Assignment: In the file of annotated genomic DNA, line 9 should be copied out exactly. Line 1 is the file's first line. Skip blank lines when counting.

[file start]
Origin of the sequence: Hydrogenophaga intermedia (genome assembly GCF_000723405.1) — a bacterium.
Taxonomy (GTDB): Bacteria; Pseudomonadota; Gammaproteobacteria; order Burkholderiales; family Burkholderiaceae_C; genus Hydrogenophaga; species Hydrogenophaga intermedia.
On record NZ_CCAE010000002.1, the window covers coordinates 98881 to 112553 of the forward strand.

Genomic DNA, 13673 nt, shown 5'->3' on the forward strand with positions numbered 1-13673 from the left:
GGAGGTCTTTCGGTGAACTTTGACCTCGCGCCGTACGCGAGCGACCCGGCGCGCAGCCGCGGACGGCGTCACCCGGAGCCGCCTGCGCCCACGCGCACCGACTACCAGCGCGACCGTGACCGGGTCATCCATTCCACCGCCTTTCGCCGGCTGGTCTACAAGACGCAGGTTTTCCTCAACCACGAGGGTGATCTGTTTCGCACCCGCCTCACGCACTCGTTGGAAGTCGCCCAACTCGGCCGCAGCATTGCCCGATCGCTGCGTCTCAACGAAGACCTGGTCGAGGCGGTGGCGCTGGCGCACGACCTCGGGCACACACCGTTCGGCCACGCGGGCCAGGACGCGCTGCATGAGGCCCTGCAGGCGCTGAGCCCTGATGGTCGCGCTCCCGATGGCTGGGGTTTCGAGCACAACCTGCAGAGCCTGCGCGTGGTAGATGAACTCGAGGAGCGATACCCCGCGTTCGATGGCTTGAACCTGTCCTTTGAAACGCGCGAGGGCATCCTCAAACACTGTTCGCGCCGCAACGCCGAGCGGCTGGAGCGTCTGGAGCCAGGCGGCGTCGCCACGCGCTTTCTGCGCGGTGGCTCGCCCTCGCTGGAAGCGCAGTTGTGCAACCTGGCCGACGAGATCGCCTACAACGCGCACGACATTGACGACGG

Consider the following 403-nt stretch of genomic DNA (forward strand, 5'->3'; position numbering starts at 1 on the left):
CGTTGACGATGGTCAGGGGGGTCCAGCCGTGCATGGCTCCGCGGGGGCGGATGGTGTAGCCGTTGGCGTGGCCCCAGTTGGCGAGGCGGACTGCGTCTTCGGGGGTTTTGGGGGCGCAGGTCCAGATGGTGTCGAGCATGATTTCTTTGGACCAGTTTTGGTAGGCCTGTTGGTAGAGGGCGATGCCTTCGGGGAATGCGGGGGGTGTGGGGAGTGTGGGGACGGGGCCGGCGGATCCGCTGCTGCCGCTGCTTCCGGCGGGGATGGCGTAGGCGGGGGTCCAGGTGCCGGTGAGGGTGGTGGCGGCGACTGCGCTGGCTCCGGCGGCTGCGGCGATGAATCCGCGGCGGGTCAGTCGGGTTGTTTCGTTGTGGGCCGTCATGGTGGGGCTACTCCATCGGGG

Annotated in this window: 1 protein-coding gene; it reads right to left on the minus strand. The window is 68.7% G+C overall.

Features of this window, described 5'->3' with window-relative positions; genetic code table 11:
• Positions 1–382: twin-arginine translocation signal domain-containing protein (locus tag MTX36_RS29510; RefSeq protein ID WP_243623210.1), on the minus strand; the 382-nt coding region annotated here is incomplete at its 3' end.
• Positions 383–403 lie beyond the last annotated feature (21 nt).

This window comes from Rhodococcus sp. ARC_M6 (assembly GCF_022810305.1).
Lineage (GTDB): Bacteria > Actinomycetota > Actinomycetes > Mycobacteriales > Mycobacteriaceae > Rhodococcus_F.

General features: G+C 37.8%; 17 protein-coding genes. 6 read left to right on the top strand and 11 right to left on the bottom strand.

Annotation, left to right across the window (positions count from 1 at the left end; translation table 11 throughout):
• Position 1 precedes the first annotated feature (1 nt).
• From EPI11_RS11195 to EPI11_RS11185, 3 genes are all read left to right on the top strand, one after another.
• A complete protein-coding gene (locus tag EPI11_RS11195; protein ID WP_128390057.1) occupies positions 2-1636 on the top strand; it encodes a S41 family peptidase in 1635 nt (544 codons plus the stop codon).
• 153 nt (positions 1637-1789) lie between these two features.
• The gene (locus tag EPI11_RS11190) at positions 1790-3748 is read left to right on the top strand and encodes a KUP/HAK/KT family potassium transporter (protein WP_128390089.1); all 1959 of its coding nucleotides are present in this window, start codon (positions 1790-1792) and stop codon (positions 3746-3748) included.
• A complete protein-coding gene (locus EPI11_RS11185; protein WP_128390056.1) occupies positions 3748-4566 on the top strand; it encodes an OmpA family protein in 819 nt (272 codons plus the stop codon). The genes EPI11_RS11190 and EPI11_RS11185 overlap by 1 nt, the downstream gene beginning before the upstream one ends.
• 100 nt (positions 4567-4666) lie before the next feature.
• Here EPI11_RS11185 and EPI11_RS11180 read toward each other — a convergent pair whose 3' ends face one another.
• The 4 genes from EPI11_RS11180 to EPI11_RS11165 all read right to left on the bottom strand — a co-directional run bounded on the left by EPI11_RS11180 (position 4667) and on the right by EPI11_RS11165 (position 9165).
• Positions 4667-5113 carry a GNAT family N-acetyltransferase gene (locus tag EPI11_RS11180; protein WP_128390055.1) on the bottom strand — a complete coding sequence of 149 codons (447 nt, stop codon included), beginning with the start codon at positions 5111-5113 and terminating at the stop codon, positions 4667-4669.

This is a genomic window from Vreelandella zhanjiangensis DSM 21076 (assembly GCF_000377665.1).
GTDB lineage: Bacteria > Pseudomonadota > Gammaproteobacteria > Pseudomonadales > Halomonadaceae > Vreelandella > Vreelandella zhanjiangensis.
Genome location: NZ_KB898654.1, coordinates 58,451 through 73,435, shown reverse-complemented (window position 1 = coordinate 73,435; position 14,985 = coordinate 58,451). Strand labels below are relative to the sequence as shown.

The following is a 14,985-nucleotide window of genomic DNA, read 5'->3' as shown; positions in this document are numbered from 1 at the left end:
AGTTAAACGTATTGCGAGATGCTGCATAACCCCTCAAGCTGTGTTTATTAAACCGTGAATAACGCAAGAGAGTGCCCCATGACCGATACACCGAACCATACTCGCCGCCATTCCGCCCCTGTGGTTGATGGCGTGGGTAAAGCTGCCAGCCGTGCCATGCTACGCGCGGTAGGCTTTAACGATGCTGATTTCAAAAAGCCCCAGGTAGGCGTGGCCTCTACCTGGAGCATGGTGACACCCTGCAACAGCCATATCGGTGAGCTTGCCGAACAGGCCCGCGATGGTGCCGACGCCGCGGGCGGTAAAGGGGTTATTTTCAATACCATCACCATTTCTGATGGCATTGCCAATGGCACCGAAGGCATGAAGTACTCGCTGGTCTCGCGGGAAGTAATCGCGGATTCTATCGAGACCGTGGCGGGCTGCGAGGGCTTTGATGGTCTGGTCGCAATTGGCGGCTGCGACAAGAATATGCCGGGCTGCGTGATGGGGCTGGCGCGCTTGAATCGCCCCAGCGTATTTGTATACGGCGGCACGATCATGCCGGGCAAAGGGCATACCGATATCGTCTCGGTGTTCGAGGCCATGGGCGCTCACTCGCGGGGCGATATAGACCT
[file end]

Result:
Features of this window, described 5'->3' with window-relative positions; genetic code table 11: